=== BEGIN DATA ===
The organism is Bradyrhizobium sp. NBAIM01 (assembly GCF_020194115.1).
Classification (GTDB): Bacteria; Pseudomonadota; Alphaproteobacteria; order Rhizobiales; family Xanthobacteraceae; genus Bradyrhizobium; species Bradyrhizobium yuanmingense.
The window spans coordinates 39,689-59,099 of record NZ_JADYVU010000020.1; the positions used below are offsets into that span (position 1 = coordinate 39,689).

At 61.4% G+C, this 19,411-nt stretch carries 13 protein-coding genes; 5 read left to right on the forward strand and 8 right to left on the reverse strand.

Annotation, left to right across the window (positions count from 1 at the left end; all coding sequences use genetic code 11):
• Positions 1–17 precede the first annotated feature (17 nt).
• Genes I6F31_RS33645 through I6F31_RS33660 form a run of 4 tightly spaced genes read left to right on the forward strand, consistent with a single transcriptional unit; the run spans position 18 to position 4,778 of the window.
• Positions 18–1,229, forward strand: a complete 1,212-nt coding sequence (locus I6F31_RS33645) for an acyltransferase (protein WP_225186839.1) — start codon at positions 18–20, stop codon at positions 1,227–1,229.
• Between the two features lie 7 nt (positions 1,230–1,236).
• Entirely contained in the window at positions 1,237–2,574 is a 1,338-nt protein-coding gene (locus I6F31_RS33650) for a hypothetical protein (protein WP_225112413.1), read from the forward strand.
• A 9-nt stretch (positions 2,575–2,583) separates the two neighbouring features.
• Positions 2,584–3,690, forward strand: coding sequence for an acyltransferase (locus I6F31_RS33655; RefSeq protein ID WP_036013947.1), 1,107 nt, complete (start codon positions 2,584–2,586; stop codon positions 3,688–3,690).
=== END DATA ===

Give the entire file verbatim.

The organism is Bradyrhizobium sp. NBAIM01 (assembly GCF_020194115.1).
Classification (GTDB): Bacteria; Pseudomonadota; Alphaproteobacteria; order Rhizobiales; family Xanthobacteraceae; genus Bradyrhizobium; species Bradyrhizobium yuanmingense.
The window spans coordinates 39,689-59,099 of record NZ_JADYVU010000020.1; the positions used below are offsets into that span (position 1 = coordinate 39,689).

At 61.4% G+C, this 19,411-nt stretch carries 13 protein-coding genes; 5 read left to right on the forward strand and 8 right to left on the reverse strand.

Annotation, left to right across the window (positions count from 1 at the left end; all coding sequences use genetic code 11):
• Positions 1–17 precede the first annotated feature (17 nt).
• Genes I6F31_RS33645 through I6F31_RS33660 form a run of 4 tightly spaced genes read left to right on the forward strand, consistent with a single transcriptional unit; the run spans position 18 to position 4,778 of the window.
• Positions 18–1,229, forward strand: a complete 1,212-nt coding sequence (locus I6F31_RS33645) for an acyltransferase (protein WP_225186839.1) — start codon at positions 18–20, stop codon at positions 1,227–1,229.
• Between the two features lie 7 nt (positions 1,230–1,236).
• Entirely contained in the window at positions 1,237–2,574 is a 1,338-nt protein-coding gene (locus I6F31_RS33650) for a hypothetical protein (protein WP_225112413.1), read from the forward strand.
• A 9-nt stretch (positions 2,575–2,583) separates the two neighbouring features.
• Positions 2,584–3,690, forward strand: coding sequence for an acyltransferase (locus I6F31_RS33655; RefSeq protein ID WP_036013947.1), 1,107 nt, complete (start codon positions 2,584–2,586; stop codon positions 3,688–3,690).